When you apply for a license, you are required to register for a specific business organization with the “Division of Commerce and Corporations”.
Most contracting businesses are organized as sole proprietorship partnerships, “S” corporations, corporations or limited liability companies. Each one has pros and cons and as a contractor, it’s your responsibility to educate yourself and choose which type of business is best for you. Sole proprietorship is a business owned, operated and managed by one individual. Under this type of business organization, the owner has all of his/her personal assets exposed to creditors in business, which means all profits and debts belong to the owner and are to be reported on the owner’s personal tax returns at the rate of approximately 15% in addition to the required federal and state taxes.
And although this type of organization has risks, it’s the easiest to set up and manage and the least expensive to form. The second type of business organization you can register is under a partnership. A partnership is similar to a sole proprietorship except that there is more than one individual involved. Each partner(s) contributes cash, property and services to the business and each are personally liable for the debts of the business. It can be as formal or informal as you decide, but without a written agreement it could be difficult to enforce a partner’s rights or ownership interest.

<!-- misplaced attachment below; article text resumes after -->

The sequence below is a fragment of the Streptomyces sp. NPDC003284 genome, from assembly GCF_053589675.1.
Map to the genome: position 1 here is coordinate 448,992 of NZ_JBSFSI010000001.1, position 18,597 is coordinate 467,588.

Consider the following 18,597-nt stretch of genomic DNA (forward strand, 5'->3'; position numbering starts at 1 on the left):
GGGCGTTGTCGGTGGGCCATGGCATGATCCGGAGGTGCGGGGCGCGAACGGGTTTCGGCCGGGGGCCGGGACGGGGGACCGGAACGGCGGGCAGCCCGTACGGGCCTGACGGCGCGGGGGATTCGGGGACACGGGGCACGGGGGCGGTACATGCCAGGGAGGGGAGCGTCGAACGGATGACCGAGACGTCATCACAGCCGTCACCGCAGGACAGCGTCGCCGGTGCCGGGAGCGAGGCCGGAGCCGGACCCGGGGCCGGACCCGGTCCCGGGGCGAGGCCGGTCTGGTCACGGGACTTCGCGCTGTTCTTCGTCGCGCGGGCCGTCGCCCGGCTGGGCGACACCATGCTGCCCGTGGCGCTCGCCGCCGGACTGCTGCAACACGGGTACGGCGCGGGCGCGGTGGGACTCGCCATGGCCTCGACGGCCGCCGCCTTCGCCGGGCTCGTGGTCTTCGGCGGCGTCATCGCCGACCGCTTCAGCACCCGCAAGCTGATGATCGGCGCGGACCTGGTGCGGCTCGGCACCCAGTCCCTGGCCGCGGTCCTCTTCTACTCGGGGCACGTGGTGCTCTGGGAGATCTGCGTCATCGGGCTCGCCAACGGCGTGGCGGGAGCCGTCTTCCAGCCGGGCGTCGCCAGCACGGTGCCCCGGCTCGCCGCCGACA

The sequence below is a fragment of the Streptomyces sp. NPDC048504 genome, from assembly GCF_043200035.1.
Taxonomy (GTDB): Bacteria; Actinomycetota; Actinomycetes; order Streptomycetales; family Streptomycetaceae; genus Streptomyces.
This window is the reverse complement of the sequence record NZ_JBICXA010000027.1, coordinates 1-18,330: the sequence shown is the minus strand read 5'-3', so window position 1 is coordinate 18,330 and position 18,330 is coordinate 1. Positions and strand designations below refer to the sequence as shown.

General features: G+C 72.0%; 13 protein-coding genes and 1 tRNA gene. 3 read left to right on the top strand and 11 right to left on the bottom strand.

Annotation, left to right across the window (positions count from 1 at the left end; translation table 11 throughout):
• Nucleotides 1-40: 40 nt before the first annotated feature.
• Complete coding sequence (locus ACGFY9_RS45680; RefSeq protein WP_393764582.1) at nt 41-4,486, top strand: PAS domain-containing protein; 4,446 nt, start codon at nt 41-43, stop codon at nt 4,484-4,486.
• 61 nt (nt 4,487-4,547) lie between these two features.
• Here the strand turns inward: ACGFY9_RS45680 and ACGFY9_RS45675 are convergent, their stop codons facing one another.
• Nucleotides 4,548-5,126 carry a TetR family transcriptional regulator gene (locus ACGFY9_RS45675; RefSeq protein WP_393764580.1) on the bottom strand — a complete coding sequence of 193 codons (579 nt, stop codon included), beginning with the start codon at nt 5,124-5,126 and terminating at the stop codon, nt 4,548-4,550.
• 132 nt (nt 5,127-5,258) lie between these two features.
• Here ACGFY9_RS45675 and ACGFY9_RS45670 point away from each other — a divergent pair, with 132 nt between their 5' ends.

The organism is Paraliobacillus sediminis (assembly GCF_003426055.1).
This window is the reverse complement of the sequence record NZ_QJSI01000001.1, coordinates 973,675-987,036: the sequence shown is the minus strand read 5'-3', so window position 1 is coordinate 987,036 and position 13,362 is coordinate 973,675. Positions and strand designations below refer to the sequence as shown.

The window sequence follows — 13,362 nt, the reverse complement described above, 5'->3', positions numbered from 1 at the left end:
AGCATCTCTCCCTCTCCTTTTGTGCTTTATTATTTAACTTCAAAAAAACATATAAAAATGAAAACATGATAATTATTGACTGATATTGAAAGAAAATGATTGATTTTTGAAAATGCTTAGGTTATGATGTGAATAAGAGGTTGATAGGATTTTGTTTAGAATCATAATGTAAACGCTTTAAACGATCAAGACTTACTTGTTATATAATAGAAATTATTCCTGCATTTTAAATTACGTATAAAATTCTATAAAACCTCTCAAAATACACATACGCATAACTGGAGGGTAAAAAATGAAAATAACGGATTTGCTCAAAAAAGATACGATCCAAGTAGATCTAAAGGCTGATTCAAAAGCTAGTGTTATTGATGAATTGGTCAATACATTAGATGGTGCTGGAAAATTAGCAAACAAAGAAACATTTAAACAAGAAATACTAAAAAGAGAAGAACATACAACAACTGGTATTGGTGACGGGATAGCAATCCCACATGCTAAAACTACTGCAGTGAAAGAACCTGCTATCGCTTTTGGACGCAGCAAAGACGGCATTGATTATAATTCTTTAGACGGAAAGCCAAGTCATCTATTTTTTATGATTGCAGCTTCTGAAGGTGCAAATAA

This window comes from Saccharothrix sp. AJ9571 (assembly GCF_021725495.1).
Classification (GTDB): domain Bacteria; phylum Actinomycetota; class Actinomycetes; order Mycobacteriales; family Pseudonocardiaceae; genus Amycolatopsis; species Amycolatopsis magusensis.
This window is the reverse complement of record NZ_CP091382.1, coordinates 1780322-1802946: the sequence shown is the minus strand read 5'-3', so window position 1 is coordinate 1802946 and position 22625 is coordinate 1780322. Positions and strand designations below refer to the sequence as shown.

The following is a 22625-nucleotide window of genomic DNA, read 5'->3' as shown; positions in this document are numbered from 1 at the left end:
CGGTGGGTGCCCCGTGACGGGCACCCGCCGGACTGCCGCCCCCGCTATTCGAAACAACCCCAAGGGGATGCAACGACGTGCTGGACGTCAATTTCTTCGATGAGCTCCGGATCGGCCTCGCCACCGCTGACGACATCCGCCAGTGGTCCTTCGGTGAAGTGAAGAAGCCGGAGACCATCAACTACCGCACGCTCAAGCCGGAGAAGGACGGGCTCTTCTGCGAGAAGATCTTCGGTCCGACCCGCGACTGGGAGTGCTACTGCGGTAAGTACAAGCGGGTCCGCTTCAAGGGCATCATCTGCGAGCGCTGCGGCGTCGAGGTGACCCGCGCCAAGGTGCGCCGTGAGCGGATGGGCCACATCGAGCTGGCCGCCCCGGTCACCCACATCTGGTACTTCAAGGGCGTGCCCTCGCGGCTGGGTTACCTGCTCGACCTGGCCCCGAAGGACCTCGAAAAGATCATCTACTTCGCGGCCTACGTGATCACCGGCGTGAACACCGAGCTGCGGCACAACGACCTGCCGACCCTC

The third type is under a corporation, which are legal entities created by the state which are separate and apart from its owners. If the corporation is managed correctly, the corporation is responsible for its own debts, as opposed to the individual shareholders. The most significant attribute of a corporation is its ability to shield its owners from personal liability and its everlasting life, so regardless of what other shareholders are contributing or undergoing, your role in the corporation is independent. One drawback is the double tax requirement on dividends.
An “S” corporation, unlike the corporation mentioned above, avoids double taxation, so the profits or losses pass through to the owners which are to be reported on their personal tax return. Whichever corporation you choose to register under, you must maintain certain corporate formalities in order to protect your personal assets, such as maintaining corporate records of the directors, officers and/or shareholders. The last type of organization you may register under is the “LLC” or Limited Liability Company. The owners of this type of company are called members and actively participate in the management of the business without becoming liable for the debts of the business. If a member wants to sell his or her shares, it must be approved by the other members.